Farmers are skeptical of their share of the problem. Who is the actual source of the nutrient runoff causing the blooms, is it the Concentrated Animal Feeding Operations or the regular farming operation, and if so, which farmers are to blame? The percentage of farming contribution to the issue of nutrient pollution depends on to which stakeholder you talk too. In terms of advice, farmers take it rather from industry actors such as fertilizer companies and their consultants, instead of the government, e.g., their local soil and water district. Also, Toledo residents are skeptical of the water that comes out of their taps. Since microcystin toxin does color the water. Public cases like Flint, Michigan, further induce governmental mistrust.

4.1.2.2. Monitoring and modeling

When there is a perceived source, you may identify the polluter and hold him responsible, i.e. the polluter pays structure. Monitoring is a timely and expensive manner; only watching is and not acting is a problem in the public perception. Although Heidelberg University and other individual researchers are installing edge-of-field monitoring, this practice can be used for impact analysis, but wide implementation for finding out the exact source at this point seems unattainable. Furthermore, using models to predict the flow of nutrients or predict future weather is covered in uncertainty. How do we plan the measures that will also be a fit for future conditions?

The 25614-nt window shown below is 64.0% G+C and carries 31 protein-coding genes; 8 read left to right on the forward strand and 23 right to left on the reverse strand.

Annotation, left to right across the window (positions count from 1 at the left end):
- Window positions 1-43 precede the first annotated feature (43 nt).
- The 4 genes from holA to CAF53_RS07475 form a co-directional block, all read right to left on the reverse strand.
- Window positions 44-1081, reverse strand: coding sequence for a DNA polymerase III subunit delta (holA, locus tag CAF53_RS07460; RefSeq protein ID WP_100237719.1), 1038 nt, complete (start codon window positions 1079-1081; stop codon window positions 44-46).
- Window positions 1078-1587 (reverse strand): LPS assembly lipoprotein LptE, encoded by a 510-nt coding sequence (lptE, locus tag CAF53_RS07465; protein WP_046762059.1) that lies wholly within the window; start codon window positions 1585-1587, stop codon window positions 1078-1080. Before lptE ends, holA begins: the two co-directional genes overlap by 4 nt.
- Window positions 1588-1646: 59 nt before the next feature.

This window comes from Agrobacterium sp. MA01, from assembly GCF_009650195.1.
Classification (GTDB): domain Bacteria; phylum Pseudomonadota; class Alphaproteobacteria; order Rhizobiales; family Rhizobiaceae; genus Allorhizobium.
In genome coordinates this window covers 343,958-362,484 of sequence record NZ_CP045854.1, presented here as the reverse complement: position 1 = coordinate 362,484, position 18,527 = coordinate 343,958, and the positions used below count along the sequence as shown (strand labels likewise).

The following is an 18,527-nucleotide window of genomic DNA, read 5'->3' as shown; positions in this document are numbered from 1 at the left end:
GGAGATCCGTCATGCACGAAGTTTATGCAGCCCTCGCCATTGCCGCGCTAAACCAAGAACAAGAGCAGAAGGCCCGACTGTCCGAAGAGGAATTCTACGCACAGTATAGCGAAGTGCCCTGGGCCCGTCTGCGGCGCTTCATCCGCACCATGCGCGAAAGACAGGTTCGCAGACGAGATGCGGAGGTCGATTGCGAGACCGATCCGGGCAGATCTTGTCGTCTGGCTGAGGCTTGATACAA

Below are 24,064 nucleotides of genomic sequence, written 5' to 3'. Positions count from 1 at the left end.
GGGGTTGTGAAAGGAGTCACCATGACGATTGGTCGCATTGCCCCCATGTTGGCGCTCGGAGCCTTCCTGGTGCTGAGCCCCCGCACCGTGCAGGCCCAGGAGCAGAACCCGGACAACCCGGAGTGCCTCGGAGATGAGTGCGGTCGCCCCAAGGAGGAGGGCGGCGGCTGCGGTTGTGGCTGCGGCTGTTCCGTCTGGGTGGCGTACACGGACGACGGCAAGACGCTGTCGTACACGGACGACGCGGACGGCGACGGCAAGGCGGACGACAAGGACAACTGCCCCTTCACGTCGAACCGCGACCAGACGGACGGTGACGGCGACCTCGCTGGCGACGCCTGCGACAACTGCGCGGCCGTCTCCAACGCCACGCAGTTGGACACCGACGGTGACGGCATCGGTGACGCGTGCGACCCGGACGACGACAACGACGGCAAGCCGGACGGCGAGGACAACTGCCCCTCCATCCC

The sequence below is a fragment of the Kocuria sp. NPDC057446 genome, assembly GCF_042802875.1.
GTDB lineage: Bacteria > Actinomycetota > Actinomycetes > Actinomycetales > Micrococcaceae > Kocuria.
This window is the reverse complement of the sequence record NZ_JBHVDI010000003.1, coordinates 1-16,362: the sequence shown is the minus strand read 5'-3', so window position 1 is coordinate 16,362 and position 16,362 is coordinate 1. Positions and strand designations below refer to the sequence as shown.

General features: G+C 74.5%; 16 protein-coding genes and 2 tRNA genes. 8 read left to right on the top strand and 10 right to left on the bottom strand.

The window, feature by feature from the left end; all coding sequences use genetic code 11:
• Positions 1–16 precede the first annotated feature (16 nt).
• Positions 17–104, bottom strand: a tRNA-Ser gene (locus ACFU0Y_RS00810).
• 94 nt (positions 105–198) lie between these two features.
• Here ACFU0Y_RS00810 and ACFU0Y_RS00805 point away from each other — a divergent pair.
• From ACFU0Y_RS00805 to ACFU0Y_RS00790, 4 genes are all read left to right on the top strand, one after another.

4.1.2.3. Funding

Whereas we have identified four main funding sources (the Ohio Sea Grant, EQIP, CRP, and GLRI), there are barriers to these mechanisms. First is the uncertainty of continuation of this funding source; Ohio’s department of higher education might stop funding the Ohio Sea Grant, which would decrease research done on this subject. Also, with the change of office in 2017, the Great Lakes Restoration Initiative could very well dry up, taking away funding for projects for local governments. Then there is the question of yield. Farmers are reluctant to adopt because it might affect the yield of their land. We must not forget that farming is a for-profit business.

4.1.2.4. Collaboration and implementation

There are more than 150 stakeholders involved in only the Maumee Watershed. One of the main problems is the fact that commitments have been made on federal and state level, but the actual action, besides policy, needs to be undertaken on micro level, at the level of county or municipal government. Furthermore, conflicting and overlapping administrative boundaries further trouble implementation of meaningful policy. Lack of communication leads to an abundance of reports, covering the same topics, just slightly changing the scope. It is important to notice that an important part of this entanglement lays at the many different types of actors that are trying to work together in different ways and their diverse sets of values and objectives. Finally, it seems that the core issue is the lack of overview of existing incentive and organization.

4.1.2.5. Ownership

Land ownership is a crucial component of this system. Not only is the land fragmented by different types of land use or administrative boundaries but the quantity of owners mostly fragments it. The water that carries the nutrients travels through these different sheds of ownership. One important takeaway is that both ditch and buffer strip are owned and maintained by the farmer but have to meet EPA regulations. However, there are minor parts where county governments have jurisdiction over the ditches and streams.

4.1.2.6. Communication and awareness